Thursday, April 4, 2013

Nowhere But Home, by Liza Palmer

While I have a few friends from the State of Texas, I've never been there myself.  But in reading Liza Palmer's latest release, Nowhere But Home, I found it possible to wish I was a native like the residents of North Star, home to Queenie Wake and her sister Merry Carole.

Queenie, (short for Queen Elizabeth), a chef with a temper and a chip on her shoulder,  gets fired from her latest position in New York City, and with no where else to go, she's forced to head home to Texas, and her sister and nephew, in the Hill Country town of North Star. She's been working in different cities, trying to outrun her feelings for the man she was in love with since she was eleven years old, Everett Coburn. "Ever," a man from one of North Star's golden families, was persuaded by his family to end his relationship with  the daughter of the town "floozie." Unfortunately for both Queenie and Everett, there would never be anyone else.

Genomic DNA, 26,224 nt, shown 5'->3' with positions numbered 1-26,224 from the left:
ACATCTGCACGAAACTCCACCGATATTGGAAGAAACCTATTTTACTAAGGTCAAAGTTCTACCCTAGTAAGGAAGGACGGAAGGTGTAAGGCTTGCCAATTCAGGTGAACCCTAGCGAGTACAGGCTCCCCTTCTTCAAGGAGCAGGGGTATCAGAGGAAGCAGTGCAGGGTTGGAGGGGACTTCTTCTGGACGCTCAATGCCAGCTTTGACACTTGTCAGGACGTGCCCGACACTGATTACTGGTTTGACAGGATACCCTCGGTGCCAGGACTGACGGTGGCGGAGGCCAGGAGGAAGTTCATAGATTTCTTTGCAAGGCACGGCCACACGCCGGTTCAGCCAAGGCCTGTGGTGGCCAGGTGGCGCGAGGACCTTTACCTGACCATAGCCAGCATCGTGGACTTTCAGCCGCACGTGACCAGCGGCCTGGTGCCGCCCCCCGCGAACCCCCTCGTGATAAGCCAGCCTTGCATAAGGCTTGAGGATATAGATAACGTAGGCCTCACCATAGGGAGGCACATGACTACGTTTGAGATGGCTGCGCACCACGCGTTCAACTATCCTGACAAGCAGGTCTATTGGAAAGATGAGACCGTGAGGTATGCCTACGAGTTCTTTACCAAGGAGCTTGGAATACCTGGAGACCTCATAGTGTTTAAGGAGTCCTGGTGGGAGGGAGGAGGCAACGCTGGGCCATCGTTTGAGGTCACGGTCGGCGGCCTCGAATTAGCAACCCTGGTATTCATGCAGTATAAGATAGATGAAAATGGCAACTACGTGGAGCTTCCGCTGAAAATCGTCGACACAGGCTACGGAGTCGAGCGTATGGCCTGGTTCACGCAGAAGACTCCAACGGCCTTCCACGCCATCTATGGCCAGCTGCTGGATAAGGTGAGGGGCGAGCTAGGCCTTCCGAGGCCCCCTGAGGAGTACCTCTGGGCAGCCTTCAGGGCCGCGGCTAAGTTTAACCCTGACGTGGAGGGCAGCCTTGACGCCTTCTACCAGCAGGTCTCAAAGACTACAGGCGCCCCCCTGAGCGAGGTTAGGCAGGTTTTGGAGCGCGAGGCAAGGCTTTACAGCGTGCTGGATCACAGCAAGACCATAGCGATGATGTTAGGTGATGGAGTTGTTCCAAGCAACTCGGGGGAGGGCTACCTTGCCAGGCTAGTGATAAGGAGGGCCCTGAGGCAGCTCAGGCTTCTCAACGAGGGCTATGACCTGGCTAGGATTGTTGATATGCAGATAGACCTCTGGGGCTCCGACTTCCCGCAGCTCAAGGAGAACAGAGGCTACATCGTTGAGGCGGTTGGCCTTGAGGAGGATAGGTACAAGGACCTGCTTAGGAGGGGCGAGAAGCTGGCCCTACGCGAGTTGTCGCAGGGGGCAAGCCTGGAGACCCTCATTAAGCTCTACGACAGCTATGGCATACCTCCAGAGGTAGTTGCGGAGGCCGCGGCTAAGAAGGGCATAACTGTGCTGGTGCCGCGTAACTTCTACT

Queenie returns to live with Merry Carole and Cal, her nephew (the star quarterback on the high school football team). She gets a job cooking in a state prison for death row prisoners and while the job is stressful in ways she couldn't begin to imagine, she's the master of her own kitchen and begins to understand how her past and her upbringing have colored her outlook on this small town and its inhabitants. And she puts into motion what she needs to put the past behind her.

Filled with touches of Queenie's unique humor,  Nowhere But Home is actually a coming of age story, for Queenie, her sister, her nephew, their friends, Everett and even the town mean girls, who after all these years, still try to intimidate the Wake sisters until their own pasts catch up to them. All must learn to put the past where it belongs, and change the things about themselves that can be changed, while coming to terms and accepting everything else that cannot.

Liza Palmer, in a wonderfully written contemporary story, reminds us that no matter how old we are, there is still growing up to do, a past to put into perspective, and that love, in the end, can conquer all. It's a potent recipe for a very satisfying read.

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